The authors of this study seek the answer to the question how to develop, in the first decade or decades of the 21st century, the university-level
horticultural scientific training, the horticultural innovation and the scientific co-operation between companies and universities in Debrecen and
in the North Great Plain Region and – in a w
of the prospects of past, present and future, they drew the following conclusions. The reconstruction of agriculture, horticulture and food industry
is a part of reforming Hungary's countryside. Horticulture, producing high added value, will be able to decisively contribute to the plan whereas
the value presently produced in an agriculturally cultivated area of 1,000 euros/hectare can reach 2,000 to 3,000 euros in the next two decades.
A necessary and indispensable precondition to achieving this is the strengthening of the innovation output of the Hungarian horticultural sector.
Despite the numerous technical criticisms formulated in connection with the serious problems of Hungarian agricultural and horticultural
scientific innovation, no progress has been made in this field for the past one and a half decade. The scientific research of this topic hardly
continued or did not continue at all, the up-to-date surveys and in-depth analyses were missing. The objective, basic principles and tasks of the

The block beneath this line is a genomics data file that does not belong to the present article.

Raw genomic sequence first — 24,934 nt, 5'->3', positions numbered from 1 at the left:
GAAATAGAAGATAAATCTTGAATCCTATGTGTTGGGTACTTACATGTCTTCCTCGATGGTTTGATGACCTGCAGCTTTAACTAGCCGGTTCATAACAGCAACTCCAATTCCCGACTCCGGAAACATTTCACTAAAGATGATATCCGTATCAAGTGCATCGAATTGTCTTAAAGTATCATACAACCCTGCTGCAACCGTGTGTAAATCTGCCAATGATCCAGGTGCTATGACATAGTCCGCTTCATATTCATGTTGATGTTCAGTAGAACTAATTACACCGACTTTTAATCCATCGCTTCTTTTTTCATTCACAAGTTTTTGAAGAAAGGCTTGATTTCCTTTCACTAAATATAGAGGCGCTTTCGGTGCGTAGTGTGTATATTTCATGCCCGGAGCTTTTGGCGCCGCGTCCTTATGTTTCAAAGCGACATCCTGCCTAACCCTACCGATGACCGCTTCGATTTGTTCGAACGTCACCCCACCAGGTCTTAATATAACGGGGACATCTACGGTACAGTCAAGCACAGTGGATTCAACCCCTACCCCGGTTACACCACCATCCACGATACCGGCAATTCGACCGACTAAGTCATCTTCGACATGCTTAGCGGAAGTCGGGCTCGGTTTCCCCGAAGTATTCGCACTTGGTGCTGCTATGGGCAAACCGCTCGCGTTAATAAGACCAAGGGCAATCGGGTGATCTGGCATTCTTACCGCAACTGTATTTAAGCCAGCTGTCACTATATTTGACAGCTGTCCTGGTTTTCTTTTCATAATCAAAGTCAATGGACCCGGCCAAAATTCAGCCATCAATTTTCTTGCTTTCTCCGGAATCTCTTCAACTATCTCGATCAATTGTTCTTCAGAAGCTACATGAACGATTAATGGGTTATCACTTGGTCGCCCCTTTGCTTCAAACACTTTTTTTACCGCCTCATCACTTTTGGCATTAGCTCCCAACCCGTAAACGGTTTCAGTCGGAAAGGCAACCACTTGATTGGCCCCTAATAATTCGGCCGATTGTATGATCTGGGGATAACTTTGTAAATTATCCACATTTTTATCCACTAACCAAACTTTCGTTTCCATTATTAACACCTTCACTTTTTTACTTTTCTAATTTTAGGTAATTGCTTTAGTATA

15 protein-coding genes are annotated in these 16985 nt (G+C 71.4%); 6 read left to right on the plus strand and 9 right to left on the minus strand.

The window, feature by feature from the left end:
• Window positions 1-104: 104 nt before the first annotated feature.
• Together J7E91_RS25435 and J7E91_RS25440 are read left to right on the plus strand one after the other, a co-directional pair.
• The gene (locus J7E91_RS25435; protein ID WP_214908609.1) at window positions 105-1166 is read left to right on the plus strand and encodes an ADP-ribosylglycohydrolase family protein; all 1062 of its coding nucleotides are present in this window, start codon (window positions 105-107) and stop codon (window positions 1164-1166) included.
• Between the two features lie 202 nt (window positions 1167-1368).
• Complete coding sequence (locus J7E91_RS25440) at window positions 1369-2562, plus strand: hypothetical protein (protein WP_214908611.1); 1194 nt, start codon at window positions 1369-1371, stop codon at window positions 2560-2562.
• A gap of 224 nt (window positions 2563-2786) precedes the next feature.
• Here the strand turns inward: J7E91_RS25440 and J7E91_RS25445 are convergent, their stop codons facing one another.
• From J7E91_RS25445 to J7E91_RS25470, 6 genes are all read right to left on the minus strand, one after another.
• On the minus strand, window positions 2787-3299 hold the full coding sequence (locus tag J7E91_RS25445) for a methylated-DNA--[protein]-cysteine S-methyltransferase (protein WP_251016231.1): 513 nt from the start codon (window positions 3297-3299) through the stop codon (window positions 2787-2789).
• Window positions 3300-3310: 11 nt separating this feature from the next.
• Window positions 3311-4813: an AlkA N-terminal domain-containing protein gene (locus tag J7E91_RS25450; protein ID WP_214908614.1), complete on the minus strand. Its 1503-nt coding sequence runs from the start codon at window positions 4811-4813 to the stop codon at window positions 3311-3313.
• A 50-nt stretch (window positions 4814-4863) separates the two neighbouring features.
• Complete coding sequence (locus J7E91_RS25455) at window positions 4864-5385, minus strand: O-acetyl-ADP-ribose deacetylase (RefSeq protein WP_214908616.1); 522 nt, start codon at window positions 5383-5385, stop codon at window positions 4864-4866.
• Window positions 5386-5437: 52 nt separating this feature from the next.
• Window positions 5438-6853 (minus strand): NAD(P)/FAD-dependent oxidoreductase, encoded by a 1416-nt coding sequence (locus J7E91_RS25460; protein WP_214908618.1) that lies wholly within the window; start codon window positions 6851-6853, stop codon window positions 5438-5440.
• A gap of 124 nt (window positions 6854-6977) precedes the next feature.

Act CXXXIV of 2004 (TTI) enacted concerning research-development and technological innovation are clear and progressive. The co-operation
between the National Research Technology Office and the Hungarian Academy of Sciences, the setting up of the Innovation Fund are heartening
opportunities. These – along with the new Higher Education Bill to be passed – may as well be suitable for restarting the Hungarian agricultural
and horticultural scientific innovation. In our opinion, this requires a new, well-considered national agricultural programme, which can be
conceived in the framework of the "Ferenc Entz National Horticultural Plan" proposed by us for horticulture. In the most eastern Hungarian
university knowledge centre, at the University of Debrecen, the continuing of the horticultural scientific innovation strategy started in the last
decade may be the focal point and generator of the development of the so-called "Hungarian Horticultural Triangle”, or "Hungarian
Horticultural Cluster". This region comprises the Northern and Southern Great Plain Regions and the area between the Danube and Tisza
Rivers. Here, about 70 to 75% of the total Hungarian horticultural commodity stock is produced. The objective of the HORT-INNOTECH
DEBRECEN programme planned in 2004 by the University of Debrecen, Centre of Agricultural Science is to establish the horticultural scientific
research-development and technological innovation structure and knowledge base of the Hungarian Horticultural Triangle / Hungarian
Horticultural Cluster. In harmony with this, the objectives are to bring about competitive, new horticultural products, to improve the conditions